(ST. JOSEPH, Mo.) The St. Joseph School District Board of Education members got their first look Wednesday at the results of a community phone survey gauging the public's opinion of a possible new tax levy.
American ViewPoint Inc. conducted the 400 person phone survey in early December, which was funded by the St. Joseph School District Foundation.
Results showed that 62 percent of those surveyed opposed a 75-cent levy. A 63-cent levy with either a 5-year or 10-year sunset clause showed voters were equally split, with 48-percent of those surveyed supporting a 10-year sunset and 47% backing a 5-year sunset.
According to the survey, when voters were told the levy would help pay for enhanced security and maintenance at all schools, 53 percent of voters said they would support a 63-cent levy.
“The takeaways here are that the community will and wants to support public education in the St. Joseph School District. It’s just that we need to show them a plan and how we are going to invest that money wisely,” said Board of Education President Seth Wright.
“If we do a good job of communicating and are able to explain the need, I think that makes people feel more comfortable and then they start leaning more towards ‘okay at least let’s give that a try,’" said St. Joseph School District Superintendent Doug Van Zyl. "They might not jump all the way over to 100% trust, but at least it allows us the opportunity to build that.”
While the results of the survey leave board members hopeful, the reality of the district's finances remain.
“It just brings us back to the funding that we had 10 years ago," said Van Zyl. "Not only are we trying to do what’s best for our kids but so is every other school district. If we’re just re-establishing back to a level where we were at, yes, it does move us forward a little bit, but every other school district around us has been continuing to move forward. We still have a large gap between ourselves and other school districts as far as it comes to what they have to offer when it come to opportunities and facilities. So staying stagnant is really falling behind."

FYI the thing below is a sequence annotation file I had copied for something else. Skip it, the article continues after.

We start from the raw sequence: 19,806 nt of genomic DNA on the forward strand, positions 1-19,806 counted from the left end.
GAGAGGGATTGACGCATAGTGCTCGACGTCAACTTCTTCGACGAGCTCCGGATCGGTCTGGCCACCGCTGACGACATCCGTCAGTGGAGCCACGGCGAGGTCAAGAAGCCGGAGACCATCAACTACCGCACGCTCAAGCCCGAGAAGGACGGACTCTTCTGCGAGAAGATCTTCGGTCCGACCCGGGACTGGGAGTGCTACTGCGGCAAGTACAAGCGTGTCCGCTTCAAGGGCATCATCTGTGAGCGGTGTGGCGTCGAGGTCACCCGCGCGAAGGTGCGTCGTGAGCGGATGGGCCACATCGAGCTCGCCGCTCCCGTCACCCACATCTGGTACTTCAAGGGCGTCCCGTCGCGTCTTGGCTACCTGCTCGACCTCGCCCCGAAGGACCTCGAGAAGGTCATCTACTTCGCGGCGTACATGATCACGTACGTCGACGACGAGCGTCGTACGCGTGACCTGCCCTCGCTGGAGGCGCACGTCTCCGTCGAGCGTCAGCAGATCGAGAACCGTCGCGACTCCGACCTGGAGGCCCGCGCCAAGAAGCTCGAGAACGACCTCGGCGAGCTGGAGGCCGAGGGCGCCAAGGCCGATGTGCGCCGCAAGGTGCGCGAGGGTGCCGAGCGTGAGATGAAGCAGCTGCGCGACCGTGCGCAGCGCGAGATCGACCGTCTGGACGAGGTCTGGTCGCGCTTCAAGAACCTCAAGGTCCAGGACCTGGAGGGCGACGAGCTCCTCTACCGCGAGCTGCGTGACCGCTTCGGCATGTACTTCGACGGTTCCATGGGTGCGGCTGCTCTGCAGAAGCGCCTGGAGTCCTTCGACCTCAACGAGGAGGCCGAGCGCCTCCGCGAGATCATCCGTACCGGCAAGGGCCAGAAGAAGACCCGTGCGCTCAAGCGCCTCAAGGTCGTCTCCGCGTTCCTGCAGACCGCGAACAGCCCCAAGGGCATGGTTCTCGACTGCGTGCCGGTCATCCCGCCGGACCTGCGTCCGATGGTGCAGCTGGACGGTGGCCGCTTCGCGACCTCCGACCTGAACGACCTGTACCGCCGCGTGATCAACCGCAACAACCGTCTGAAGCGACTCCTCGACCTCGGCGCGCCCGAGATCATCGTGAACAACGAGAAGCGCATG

The district was forced to balance a budget with $7.5 million dollar deficit after a $1.15 tax levy failed last November. With no additional revenue coming in board members fear for more cuts could become a reality.
“Doing nothing is not an option. If we don’t do anything then will be looking at a several million dollar deficit and we don’t have enough money in our reserves. We would have to find a way to find additional revenue or we’re going to have to be making some other cuts,” said Wright.
“We may have to cut extracurriculars and things that aren’t necessarily required for us to have, but they’re activities that we love to have to keep our kids well rounded. If students don’t get those same opportunities as other school districts it puts them behind,” said Van Zyl.
The board said they’ll use the survey results to guide their decision on the amount of a potential tax levy and sunset clause length. The deadline to put an item on the April 2019 ballot is January 22, 2019.
To view the tax levy survey report, click here.